Fiji unrest a.k.a. Strongman Slippery When Wet

It could be a cruel, cruel summer for Fiji’s Bainimarama

Why does it seem that coups in foreign countries always seem so complicated? Why can’t the issues behind overthrowing governments be more like those in the United States, such as say, free trade or universal health care?

A coup has been feared recently in the island nation of Fiji in the South Pacific. A standoff by Fijian military leader, Commodore Vorge Bainimarama, erupted about a month ago. Bainimarama is upset that leaders of the 2000 coup in Fiji are being allowed to rejoin the government. That is despite the fact that Commodore Bainimarama might somehow be mistaken for the 70s and 80s bands The Commodores and Bananarama. Alexander Downer, the Australian foreign minister, said Fiji was in the midst of a “tortuously complicated situation,” according to the “Financial Times.” Downer can understate with the best of them. It also must be pointed out that one must be cautious of news reports about small island nations especially when they are printed on the side of a salmon as is the case with the FT.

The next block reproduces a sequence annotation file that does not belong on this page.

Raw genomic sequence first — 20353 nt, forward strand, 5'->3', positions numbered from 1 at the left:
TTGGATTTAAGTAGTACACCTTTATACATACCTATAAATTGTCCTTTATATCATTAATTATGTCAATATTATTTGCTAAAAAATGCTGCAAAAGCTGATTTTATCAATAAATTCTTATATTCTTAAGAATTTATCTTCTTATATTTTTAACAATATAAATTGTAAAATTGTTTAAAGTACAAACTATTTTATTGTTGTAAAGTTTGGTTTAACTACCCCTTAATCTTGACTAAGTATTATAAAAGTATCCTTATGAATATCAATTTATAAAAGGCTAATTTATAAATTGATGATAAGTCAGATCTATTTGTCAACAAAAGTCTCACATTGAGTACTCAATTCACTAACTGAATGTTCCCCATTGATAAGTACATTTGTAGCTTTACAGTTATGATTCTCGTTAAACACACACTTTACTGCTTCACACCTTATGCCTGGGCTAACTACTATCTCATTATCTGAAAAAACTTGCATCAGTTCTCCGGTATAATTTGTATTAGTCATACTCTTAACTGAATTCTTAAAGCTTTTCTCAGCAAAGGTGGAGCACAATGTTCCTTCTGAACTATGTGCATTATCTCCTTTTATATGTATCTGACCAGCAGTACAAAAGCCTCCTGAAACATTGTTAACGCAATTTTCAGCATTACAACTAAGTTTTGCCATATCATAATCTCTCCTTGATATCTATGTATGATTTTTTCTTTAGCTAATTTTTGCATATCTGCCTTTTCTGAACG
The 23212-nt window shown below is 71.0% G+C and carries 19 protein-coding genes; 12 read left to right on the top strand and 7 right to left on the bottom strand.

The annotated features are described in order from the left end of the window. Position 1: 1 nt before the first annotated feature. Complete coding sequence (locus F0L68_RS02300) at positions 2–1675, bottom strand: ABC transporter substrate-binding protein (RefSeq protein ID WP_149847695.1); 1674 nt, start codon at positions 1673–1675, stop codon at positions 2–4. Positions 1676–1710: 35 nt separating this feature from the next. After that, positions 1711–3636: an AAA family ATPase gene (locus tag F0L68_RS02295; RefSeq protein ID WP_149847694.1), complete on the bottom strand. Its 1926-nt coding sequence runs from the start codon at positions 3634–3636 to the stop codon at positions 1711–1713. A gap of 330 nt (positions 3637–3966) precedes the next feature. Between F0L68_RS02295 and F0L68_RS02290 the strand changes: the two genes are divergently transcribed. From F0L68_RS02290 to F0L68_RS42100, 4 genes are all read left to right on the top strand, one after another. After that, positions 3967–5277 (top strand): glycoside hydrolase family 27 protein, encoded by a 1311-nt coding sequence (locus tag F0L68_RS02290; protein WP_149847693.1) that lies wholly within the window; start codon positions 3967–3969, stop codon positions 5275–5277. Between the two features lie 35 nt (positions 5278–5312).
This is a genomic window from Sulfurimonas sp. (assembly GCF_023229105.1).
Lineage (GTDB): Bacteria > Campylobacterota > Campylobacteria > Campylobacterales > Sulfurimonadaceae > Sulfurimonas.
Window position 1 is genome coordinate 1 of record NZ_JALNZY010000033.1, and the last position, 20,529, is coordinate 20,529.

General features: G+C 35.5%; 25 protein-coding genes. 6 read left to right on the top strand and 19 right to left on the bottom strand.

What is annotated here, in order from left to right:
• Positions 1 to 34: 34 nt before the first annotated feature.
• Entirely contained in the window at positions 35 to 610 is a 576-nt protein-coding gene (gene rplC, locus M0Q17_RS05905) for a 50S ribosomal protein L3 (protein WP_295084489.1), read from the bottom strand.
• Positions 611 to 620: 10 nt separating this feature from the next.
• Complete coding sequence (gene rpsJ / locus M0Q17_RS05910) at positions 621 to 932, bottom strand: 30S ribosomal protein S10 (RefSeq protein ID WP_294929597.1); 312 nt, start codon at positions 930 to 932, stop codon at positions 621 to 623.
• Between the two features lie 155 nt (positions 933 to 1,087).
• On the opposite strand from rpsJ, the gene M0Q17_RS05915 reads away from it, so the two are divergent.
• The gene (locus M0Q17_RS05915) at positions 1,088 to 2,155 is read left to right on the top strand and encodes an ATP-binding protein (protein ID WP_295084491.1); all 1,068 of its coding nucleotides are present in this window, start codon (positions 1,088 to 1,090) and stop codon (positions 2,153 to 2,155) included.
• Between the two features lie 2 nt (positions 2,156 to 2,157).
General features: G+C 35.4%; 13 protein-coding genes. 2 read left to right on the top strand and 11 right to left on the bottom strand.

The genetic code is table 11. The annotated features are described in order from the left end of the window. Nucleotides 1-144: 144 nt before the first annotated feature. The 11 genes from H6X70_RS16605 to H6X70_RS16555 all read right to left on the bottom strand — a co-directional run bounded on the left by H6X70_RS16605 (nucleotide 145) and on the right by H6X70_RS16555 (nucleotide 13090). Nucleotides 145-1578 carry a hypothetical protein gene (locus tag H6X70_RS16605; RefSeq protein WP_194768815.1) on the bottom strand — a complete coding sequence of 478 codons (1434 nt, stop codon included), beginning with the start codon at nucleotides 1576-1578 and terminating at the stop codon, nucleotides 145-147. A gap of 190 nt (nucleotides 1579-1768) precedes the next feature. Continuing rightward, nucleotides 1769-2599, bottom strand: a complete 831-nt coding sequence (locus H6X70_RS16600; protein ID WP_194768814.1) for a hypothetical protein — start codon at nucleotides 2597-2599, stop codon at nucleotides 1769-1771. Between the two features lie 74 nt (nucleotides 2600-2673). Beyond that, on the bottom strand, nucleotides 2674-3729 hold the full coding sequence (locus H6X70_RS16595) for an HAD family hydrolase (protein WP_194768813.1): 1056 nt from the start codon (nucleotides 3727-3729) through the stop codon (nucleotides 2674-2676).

Fiji has experienced two coups since gaining its independence from the British in 1970. It is rather easy to understand why this is the case. My ship docked in the capital city, Suva, overnight in 1977. While the islands were lovely and somewhat quaint back then, Suva seemed to suffer from a lack of entertainment. Of course, it might have had something to do with it being Sunday. Or perhaps that several of my shipmates and I had drank enough Jesus in a Jar to where we wouldn’t know entertainment from intersection.

Perhaps Bananarama and The Commodores will work it all out and everyone can get back to doing what they do best in Fiji. I absolutely have no idea what it is that they do best but I’m sure they will think of something.

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